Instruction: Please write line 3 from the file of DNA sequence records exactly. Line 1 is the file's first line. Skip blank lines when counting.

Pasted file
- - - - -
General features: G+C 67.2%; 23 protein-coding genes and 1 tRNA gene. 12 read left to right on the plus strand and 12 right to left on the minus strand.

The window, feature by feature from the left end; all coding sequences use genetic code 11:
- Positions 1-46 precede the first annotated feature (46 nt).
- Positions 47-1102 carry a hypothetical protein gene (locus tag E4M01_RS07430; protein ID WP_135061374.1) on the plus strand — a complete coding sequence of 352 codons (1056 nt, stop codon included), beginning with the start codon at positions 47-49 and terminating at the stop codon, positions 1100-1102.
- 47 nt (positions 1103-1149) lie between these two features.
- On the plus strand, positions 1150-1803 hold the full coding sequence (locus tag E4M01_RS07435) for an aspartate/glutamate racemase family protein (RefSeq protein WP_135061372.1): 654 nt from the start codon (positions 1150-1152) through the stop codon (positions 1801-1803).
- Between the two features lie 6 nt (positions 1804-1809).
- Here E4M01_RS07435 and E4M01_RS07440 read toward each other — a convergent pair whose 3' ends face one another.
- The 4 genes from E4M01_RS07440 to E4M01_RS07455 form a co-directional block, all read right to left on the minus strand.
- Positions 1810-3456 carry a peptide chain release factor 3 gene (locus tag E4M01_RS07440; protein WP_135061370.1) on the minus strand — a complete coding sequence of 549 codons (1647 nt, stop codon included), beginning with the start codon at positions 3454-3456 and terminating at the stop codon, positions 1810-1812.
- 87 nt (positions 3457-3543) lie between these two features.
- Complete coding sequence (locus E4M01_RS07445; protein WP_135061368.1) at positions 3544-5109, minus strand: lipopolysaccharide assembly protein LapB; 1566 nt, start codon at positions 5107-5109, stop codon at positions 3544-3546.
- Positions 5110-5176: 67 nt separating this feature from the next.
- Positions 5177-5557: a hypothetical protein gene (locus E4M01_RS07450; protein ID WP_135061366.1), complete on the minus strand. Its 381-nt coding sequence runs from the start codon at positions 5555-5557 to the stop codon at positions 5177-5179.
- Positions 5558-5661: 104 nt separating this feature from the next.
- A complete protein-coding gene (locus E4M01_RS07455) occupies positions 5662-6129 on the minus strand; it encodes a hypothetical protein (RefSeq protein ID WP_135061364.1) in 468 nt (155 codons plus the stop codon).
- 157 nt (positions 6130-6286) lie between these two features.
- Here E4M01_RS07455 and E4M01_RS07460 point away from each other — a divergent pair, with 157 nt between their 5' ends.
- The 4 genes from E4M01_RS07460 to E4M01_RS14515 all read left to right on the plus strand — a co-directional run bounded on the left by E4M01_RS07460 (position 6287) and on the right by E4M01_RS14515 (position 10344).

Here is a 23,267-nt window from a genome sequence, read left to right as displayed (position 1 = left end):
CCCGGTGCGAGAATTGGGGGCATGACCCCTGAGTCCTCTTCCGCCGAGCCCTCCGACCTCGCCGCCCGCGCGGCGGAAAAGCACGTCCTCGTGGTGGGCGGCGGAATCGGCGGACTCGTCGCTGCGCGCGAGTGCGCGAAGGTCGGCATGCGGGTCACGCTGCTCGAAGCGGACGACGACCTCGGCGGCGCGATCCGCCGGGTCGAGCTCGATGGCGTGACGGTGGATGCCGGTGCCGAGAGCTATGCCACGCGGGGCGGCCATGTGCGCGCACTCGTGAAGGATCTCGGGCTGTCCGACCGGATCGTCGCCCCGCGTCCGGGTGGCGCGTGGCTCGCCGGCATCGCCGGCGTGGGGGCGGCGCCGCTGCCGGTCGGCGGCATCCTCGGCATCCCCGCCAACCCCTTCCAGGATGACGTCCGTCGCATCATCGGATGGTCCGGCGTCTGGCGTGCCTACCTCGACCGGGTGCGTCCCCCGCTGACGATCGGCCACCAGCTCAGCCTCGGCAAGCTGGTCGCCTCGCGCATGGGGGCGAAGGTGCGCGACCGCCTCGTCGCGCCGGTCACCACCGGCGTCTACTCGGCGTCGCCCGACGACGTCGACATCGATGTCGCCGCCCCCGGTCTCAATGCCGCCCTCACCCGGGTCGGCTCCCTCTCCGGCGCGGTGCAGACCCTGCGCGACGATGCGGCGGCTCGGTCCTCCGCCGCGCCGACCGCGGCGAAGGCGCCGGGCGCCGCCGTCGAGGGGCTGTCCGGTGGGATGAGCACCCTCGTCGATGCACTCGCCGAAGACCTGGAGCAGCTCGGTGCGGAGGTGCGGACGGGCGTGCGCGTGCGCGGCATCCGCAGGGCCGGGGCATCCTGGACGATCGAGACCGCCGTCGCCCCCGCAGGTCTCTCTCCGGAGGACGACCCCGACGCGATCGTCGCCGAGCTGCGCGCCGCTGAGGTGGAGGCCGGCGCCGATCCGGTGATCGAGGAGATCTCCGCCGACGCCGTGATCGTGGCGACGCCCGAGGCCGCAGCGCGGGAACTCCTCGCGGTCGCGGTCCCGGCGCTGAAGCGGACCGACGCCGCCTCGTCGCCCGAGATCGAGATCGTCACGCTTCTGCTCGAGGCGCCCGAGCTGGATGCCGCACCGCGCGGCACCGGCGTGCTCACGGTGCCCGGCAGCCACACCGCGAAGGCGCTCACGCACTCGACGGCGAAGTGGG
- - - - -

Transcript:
- Positions 1-46 precede the first annotated feature (46 nt).